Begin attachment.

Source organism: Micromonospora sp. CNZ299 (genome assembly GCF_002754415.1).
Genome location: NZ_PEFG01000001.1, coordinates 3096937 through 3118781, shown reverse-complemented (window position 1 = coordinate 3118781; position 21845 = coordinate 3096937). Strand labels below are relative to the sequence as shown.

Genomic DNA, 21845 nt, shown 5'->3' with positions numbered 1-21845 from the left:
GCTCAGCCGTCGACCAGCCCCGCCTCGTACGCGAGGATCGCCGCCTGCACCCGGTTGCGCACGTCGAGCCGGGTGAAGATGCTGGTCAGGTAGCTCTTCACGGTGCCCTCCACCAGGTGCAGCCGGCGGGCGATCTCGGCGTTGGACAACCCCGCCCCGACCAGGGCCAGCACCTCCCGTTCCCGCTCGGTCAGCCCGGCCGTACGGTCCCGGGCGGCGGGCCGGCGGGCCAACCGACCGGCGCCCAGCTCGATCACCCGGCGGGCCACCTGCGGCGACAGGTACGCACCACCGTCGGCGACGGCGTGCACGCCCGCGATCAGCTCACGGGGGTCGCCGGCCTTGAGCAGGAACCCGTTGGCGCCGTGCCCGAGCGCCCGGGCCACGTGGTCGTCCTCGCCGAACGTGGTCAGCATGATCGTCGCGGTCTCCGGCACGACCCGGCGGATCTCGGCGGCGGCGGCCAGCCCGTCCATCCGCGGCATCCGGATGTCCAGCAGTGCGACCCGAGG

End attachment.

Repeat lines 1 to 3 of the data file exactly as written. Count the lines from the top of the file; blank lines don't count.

Source organism: Micromonospora sp. CNZ299 (genome assembly GCF_002754415.1).
Genome location: NZ_PEFG01000001.1, coordinates 3096937 through 3118781, shown reverse-complemented (window position 1 = coordinate 3118781; position 21845 = coordinate 3096937). Strand labels below are relative to the sequence as shown.

Genomic DNA, 21845 nt, shown 5'->3' with positions numbered 1-21845 from the left: